Thu May 31, 2012
Tourism & Travel

Greek Unrest Challenges U.S. Tour Companies

The economic turmoil in Greece is a concern for many U.S.-based travel companies that specialize in package tours to some of the Mediterranean’s most revered destinations.

It’s not yet clear how much of an impact the demonstrations and protests in the country will have on the usually busy summer travel season, but some tour companies have good reason to be worried.

Protests Spark Concerns

Each year, Jo Briech, her husband and their young son take one vacation abroad, after tax season. They’re accountants in Dallas.

“Greece is our absolute favorite country,” Briech says. “We have been three times before, 2006, 2009 and 2011.”

At the last minute this year, they booked Italy instead.

“With the instability in Greece, we were very concerned about arriving and having large swaths of Athens shut down by protests, possibly violent,” she says.

Concerns like those make tour operators and travel agents bristle.

“That’s almost not a realistic fear,” says Litsa Monsell, who runs a Colorado-based agency called Slip Aweigh Travel.

She ran a restaurant in Greece for 12 years and she says she fields calls from people like Jo Briech every day.

“It’s in the main land Athens where I’ll tell people, instead of staying right on Constitution Square or by the university, stay by the Acropolis,” Monsell says.

Monsell says most people booking trips only stop briefly in Athens anyway, before heading off to one of the country’s famous islands.

It is becoming harder for them, the Greeks, but as a tourist, you wouldn’t even see any of that, the chances of being thrown into a quote-un-quote dangerous situation, is maybe 5 percent if that,” she says.

The frequent news footage of protesters clashing with police and shutting down major thoroughfares hasn’t yet led to a drop in bookings at Monsell’s agency.

Bookings Down

But it has at others, including Apostolos Greek Tours, run by Paul Samaras in Denver.

This year, it’s a struggle,” he says.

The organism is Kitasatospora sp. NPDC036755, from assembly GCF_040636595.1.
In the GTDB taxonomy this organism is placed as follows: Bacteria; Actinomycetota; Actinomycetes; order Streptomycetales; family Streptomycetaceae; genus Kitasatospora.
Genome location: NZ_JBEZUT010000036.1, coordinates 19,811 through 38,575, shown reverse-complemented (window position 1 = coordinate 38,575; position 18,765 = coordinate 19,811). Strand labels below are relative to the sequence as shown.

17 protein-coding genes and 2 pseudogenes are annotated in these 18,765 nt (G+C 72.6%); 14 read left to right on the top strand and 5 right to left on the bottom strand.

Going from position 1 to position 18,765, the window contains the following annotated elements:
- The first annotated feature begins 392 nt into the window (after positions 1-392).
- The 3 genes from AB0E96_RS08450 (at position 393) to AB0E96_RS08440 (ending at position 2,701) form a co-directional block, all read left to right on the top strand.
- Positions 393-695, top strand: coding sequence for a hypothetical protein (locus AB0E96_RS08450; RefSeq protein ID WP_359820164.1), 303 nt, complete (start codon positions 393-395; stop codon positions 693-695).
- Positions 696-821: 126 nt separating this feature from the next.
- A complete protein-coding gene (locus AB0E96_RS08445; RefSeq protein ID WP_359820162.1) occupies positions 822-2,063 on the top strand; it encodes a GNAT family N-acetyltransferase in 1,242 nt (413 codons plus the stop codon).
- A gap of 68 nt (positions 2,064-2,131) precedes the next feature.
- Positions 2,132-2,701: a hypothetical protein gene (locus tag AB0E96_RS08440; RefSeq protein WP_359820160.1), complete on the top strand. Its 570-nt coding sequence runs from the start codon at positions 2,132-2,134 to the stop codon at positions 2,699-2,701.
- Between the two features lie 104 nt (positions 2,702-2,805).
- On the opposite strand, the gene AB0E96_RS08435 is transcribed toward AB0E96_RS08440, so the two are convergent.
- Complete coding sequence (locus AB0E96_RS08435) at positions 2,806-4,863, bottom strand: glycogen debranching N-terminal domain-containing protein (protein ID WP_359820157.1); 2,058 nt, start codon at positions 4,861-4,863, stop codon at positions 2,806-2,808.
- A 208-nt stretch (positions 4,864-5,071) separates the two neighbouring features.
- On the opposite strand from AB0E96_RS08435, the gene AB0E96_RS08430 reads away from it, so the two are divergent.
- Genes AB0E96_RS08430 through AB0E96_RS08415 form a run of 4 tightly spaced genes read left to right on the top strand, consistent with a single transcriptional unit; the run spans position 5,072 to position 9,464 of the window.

Over lunch in a popular Greek restaurant called Pete’s, he says his company caters to American runners who travel to Greece in the fall to run the famous Athens Marathon.

Samaras says by now, he’s usually sold out. But so far this year only 30 people have booked.

“I personally have reduced prices and I’m sure others are doing the same thing,” Samaras says. “But the challenge is the local suppliers, food and all the other expenses are just as expensive, or higher.”

Samaras says he’s frustrated because he says what’s going on in his native country is no different than what’s taking place in Italy or Spain.

“Unfortunately the news media can only capture a very small glimpse of the demonstrations in Athens,” he says. “Those demonstrations happen in about a five block area.”

Earlier this year, the State Department posted bulletins warning American travelers of potentially violent demonstrations in Greece. But currently the government is only advising tourists to be ready for public transit shut downs or other inconveniences as a result of protests.

Getting There Is Half The Fun

The unrest didn’t stop Pamela Colorado of Hawaii from booking a holiday on the Greek island of Santorini in July.

“Why would I be afraid to go to Greece,” she says.

She has faith that Greece is safe for travelers.

“Greece is one of the foundations of democracy,” Colorado says. “I say go to Greece.”

Greek islands including Santorini saw banner tourism last year, despite the financial crisis. Tourism officials credit that to the unrest in Egypt.

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